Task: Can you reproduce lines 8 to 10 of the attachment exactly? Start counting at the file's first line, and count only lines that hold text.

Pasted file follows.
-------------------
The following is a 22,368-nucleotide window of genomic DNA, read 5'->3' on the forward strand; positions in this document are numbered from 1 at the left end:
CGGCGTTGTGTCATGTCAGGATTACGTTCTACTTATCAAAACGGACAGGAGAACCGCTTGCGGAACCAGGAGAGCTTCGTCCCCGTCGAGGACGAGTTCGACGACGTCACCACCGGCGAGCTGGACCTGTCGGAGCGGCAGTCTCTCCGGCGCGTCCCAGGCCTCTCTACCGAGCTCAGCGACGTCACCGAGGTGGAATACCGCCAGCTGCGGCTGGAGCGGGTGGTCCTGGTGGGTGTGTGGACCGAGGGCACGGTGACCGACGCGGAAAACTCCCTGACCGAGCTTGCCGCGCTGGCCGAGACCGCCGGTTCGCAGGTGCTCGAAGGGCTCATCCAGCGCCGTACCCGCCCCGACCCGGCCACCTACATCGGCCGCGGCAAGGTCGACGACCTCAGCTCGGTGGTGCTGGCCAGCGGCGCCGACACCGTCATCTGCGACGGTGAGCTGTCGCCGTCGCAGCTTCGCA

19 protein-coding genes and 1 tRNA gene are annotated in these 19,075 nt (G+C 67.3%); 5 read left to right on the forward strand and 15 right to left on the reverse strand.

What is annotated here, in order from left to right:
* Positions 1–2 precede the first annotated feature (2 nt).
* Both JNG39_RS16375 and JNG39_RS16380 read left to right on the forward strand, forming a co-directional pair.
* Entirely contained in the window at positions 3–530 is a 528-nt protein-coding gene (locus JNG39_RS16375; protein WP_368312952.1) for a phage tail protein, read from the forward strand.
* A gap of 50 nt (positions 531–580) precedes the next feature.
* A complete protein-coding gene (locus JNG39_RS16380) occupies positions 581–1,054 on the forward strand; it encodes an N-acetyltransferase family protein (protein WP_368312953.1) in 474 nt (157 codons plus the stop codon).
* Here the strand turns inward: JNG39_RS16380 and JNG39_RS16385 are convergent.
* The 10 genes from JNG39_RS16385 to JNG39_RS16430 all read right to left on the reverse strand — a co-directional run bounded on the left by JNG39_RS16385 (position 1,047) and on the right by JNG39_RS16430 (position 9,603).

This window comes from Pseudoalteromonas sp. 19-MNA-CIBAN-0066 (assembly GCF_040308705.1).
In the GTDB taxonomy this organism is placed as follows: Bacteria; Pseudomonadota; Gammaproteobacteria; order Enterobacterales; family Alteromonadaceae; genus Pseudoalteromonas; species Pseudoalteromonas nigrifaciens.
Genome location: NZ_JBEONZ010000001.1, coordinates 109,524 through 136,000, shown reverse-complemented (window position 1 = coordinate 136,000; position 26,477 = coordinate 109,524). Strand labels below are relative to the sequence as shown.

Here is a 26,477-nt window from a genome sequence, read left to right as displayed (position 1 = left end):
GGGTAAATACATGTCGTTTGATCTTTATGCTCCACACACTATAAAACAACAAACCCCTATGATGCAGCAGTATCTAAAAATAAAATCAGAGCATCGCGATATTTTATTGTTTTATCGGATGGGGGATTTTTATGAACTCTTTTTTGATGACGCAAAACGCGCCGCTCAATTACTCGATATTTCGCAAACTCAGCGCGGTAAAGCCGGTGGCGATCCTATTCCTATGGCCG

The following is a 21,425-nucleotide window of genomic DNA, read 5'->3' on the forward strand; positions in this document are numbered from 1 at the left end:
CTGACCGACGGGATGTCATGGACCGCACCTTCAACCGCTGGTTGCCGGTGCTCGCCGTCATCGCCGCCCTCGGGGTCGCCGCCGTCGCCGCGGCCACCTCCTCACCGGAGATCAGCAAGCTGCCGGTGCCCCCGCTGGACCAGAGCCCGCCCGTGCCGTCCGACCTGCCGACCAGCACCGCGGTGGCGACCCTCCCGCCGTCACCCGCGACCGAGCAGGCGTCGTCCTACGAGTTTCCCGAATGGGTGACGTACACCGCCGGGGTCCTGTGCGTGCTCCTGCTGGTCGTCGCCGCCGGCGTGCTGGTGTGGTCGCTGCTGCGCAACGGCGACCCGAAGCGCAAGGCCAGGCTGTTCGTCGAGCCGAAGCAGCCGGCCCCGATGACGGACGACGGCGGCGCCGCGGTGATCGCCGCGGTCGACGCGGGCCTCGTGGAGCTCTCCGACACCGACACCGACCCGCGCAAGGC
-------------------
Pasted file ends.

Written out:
* A gap of 50 nt (positions 531–580) precedes the next feature.
* A complete protein-coding gene (locus JNG39_RS16380) occupies positions 581–1,054 on the forward strand; it encodes an N-acetyltransferase family protein (protein WP_368312953.1) in 474 nt (157 codons plus the stop codon).
* Here the strand turns inward: JNG39_RS16380 and JNG39_RS16385 are convergent.